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Airlines Are Furloughing. Here’s Why the Payroll Support Program Matters

United Airlines CEO Scott Kirby and a United Union Representative Working on a Payroll Support Program Extension With Congress

In the aftermath of the world’s worst travel crisis, airlines around the globe are scrambling to survive. Unfortunately for those of us on the lower decks of this titanic industry, there just aren’t enough life boats. This cruise, the one we’ve dreamt of and worked relentlessly to join since childhood, is abandoning us in cold, cold waters. Our rescue mission, the Payroll Support Program (Treasury PSP), ended on October 1st as Congress remained unable to come to an agreement on an extension.

Like most in the aviation industry, I’ve wanted to fly since I can remember. Instead of playing Call of Duty growing up, my medicine of choice was Microsoft Flight Simulator. This is no love story though; it’s been a fortune and a fortnight making it to where I am now. There are nearly 40,000 other victims of the industry who could say the same thing.

Delays Coming to a Flight Near You

These furloughs aren’t just affecting airline employees, they are taking passengers like you hostage with them. Hear me out. On October 1st, the Payroll Support Program keeping 32,000 aviation employees employed ended, creating a first wave of furloughs, and there are more coming. Airlines, losing tens of millions of dollars per day, are desperate. The airlines that are using furloughs, the most desperate ones, will be furloughing as many employees as they can. Otherwise, the cost-savings (when training costs are factored in) just aren’t high enough.

Don't you love gate 35X at Washington Reagan? Airlines and their pesky delays...
An arrivals and departures board showing delayed and canceled flights at Washington’s Reagan National Airport . (Jacquelyn Martin, AP)

Running the operation to the wire means that airlines won’t have the same number of reserve pilots and flight attendants they would have with the Payroll Support Program. These ‘reserves’ sit on-call, ready to jump in whenever need dictates, such as when crews time out due to weather or mechanical delays. This means that if you’re flying anytime soon, you may find yourself basking in additional long, rolling delays and cancellations on the airlines that have furloughed most of their ‘reserves’.

RELATED: Is Flying During COVID-19 Safe?

Which Airlines Are Guilty?

Here are the airlines are furloughing without an extension of the Payroll Support Program, and the numbers of employees they are shedding:

  • American Airlines: 19,000 employees
  • Alaska Airlines: 450 employees
  • Delta Air Lines: 1,941 employees
  • United Airlines: 13,000 employees
United Airlines Flight Attendants who are now jobless.
United Flight Attendants Picketing on Capitol Hill; US News and World Report
I’m Not Flying Anytime Soon… Why Should I Care?

It’s not just about airline employees – the economy depends on an airline industry that excels in connecting the country internally and with the rest of the world. The airline industry, if weakened, will affect our day-to-day lives – from how quickly your paycheck arrives in the mail, to when your amazon package is delivered, to that next business trip you were excited for (or not). It directly and indirectly supports over 70 million jobs around the world – including but not limited to aerospace engineering, aircraft manufacturing, and tourism jobs. The overall economic impact aviation has is estimated at close to $3 trillion ($3,000,000,000,000). Take that, Bezos.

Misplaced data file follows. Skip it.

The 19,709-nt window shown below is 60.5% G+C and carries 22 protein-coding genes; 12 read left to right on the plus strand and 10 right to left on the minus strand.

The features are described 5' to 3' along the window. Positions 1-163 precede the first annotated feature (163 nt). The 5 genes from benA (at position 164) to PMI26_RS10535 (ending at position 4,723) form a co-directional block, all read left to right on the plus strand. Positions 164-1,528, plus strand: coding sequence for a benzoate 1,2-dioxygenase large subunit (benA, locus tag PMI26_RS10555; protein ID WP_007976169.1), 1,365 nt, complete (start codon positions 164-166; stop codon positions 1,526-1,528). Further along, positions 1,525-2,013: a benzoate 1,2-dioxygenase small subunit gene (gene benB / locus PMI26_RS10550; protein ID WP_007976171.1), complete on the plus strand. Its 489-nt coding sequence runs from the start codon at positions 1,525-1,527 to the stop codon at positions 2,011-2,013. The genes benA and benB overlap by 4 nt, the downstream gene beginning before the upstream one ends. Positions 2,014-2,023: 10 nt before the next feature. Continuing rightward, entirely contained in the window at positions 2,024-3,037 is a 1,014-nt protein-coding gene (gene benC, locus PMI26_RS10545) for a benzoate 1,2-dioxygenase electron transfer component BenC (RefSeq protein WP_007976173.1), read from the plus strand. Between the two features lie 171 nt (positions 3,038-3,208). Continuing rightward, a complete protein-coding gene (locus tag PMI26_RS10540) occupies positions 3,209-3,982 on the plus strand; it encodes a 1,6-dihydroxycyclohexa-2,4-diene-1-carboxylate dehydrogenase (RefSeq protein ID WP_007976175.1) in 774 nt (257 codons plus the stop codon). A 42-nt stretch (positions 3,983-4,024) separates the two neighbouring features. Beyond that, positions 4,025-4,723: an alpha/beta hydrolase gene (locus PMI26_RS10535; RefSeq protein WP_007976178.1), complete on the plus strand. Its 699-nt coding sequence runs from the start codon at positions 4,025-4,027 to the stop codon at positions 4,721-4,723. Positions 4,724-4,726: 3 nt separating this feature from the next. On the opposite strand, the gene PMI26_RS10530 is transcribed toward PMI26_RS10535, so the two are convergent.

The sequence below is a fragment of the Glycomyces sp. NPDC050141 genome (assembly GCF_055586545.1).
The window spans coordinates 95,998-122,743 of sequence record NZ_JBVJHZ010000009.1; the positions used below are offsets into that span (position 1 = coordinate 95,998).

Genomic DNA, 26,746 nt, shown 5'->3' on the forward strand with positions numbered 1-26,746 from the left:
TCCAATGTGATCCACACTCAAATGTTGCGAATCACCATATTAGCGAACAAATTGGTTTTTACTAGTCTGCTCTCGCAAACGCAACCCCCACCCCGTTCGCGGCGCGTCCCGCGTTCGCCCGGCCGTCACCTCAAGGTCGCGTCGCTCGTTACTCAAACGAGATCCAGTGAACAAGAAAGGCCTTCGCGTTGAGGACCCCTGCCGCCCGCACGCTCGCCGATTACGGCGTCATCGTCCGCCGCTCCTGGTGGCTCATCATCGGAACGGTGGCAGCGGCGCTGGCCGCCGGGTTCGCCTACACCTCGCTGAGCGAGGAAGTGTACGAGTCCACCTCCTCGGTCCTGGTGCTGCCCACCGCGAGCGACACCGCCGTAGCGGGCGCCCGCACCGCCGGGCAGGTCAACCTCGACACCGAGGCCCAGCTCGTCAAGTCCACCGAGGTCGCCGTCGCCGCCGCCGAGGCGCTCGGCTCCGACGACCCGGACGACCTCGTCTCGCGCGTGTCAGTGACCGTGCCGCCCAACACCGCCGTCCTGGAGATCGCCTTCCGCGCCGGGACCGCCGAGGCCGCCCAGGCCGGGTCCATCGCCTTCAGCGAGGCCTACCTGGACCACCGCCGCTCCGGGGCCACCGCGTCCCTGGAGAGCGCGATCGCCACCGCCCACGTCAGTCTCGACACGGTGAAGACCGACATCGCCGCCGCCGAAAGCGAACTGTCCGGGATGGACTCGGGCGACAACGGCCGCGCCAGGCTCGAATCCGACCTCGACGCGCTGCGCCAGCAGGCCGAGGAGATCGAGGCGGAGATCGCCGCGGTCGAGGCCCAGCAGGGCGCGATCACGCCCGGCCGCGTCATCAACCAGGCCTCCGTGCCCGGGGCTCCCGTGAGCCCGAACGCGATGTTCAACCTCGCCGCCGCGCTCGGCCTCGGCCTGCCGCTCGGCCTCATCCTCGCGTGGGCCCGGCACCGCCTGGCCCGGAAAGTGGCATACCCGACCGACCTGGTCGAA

There Is a Way We Can Stop This…

The ‘Payroll Support Program’, which ended on October 1st, is our saving grace. As the name implies, this is intended not as a bailout for airlines, but as additional life boats to save those currently caught in the storm. The money from the Payroll Support Program goes to employ/not furlough the many employees who have extremely specialized jobs, jobs slaughtered by the endless travel restrictions and red tape we face today. Tens of thousands of us caught together in a tornado of similarly-qualified candidates all fighting for jobs that no longer exist, many of us with mostly non-transferable skills that we spent six-figures and years obtaining. An extension of the Payroll Support Program would carry us at least until March.

It’s Not a Bailout, It’s a Path Forward

Even though the Payroll Support Program isn’t a bailout, it supports the strength and resilience of the airlines’ staffing and enables a quick response once travel starts going back to normal. In addition to having the staffing to support an increase in frequency and reach within the United States, the Payroll Support Program would enable our airlines to rapidly capture international market share and capitalize on a quicker-than-expected recovery, thus catapulting the US economy ahead of the rest of the world.

Conclusion

Tens of thousands of airline employees are facing their worst nightmare. Because of it, you can expect a lot more delays and cancellations. The Payroll Support Program is the only real hope, for them, for you, and most importantly, for the recovery of the airline industry and our economy.

Save our jobs, save our country. Support the Payroll Support Program.

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